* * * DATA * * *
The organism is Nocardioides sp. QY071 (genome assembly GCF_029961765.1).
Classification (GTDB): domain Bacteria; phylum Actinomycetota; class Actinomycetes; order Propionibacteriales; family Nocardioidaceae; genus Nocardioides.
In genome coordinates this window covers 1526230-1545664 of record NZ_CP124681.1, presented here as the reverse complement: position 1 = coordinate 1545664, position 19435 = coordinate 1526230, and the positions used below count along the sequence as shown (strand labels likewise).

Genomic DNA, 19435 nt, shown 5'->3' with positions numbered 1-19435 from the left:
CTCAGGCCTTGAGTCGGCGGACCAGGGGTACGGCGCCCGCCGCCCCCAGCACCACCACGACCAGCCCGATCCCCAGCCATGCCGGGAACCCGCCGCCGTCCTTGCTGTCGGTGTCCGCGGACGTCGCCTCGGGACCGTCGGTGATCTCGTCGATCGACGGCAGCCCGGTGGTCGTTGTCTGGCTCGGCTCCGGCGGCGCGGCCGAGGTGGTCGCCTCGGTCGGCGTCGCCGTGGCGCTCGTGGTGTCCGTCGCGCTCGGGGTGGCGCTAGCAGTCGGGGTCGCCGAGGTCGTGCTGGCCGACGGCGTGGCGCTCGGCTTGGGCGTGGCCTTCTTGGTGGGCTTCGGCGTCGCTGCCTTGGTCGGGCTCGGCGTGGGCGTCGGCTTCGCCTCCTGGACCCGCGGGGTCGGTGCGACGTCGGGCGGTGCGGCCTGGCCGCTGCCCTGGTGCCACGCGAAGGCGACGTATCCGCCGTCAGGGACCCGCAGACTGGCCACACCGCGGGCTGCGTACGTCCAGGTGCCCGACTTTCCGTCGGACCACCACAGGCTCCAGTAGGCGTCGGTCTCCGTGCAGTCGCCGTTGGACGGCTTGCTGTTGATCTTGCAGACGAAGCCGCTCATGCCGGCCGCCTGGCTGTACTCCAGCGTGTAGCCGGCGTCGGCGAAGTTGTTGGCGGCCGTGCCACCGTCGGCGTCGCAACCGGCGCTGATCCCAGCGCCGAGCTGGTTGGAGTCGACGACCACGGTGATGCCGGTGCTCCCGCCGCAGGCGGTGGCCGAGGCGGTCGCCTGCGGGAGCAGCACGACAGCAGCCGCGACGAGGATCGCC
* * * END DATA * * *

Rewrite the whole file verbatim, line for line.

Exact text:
The organism is Nocardioides sp. QY071 (genome assembly GCF_029961765.1).
Classification (GTDB): domain Bacteria; phylum Actinomycetota; class Actinomycetes; order Propionibacteriales; family Nocardioidaceae; genus Nocardioides.
In genome coordinates this window covers 1526230-1545664 of record NZ_CP124681.1, presented here as the reverse complement: position 1 = coordinate 1545664, position 19435 = coordinate 1526230, and the positions used below count along the sequence as shown (strand labels likewise).

Genomic DNA, 19435 nt, shown 5'->3' with positions numbered 1-19435 from the left:
CTCAGGCCTTGAGTCGGCGGACCAGGGGTACGGCGCCCGCCGCCCCCAGCACCACCACGACCAGCCCGATCCCCAGCCATGCCGGGAACCCGCCGCCGTCCTTGCTGTCGGTGTCCGCGGACGTCGCCTCGGGACCGTCGGTGATCTCGTCGATCGACGGCAGCCCGGTGGTCGTTGTCTGGCTCGGCTCCGGCGGCGCGGCCGAGGTGGTCGCCTCGGTCGGCGTCGCCGTGGCGCTCGTGGTGTCCGTCGCGCTCGGGGTGGCGCTAGCAGTCGGGGTCGCCGAGGTCGTGCTGGCCGACGGCGTGGCGCTCGGCTTGGGCGTGGCCTTCTTGGTGGGCTTCGGCGTCGCTGCCTTGGTCGGGCTCGGCGTGGGCGTCGGCTTCGCCTCCTGGACCCGCGGGGTCGGTGCGACGTCGGGCGGTGCGGCCTGGCCGCTGCCCTGGTGCCACGCGAAGGCGACGTATCCGCCGTCAGGGACCCGCAGACTGGCCACACCGCGGGCTGCGTACGTCCAGGTGCCCGACTTTCCGTCGGACCACCACAGGCTCCAGTAGGCGTCGGTCTCCGTGCAGTCGCCGTTGGACGGCTTGCTGTTGATCTTGCAGACGAAGCCGCTCATGCCGGCCGCCTGGCTGTACTCCAGCGTGTAGCCGGCGTCGGCGAAGTTGTTGGCGGCCGTGCCACCGTCGGCGTCGCAACCGGCGCTGATCCCAGCGCCGAGCTGGTTGGAGTCGACGACCACGGTGATGCCGGTGCTCCCGCCGCAGGCGGTGGCCGAGGCGGTCGCCTGCGGGAGCAGCACGACAGCAGCCGCGACGAGGATCGCC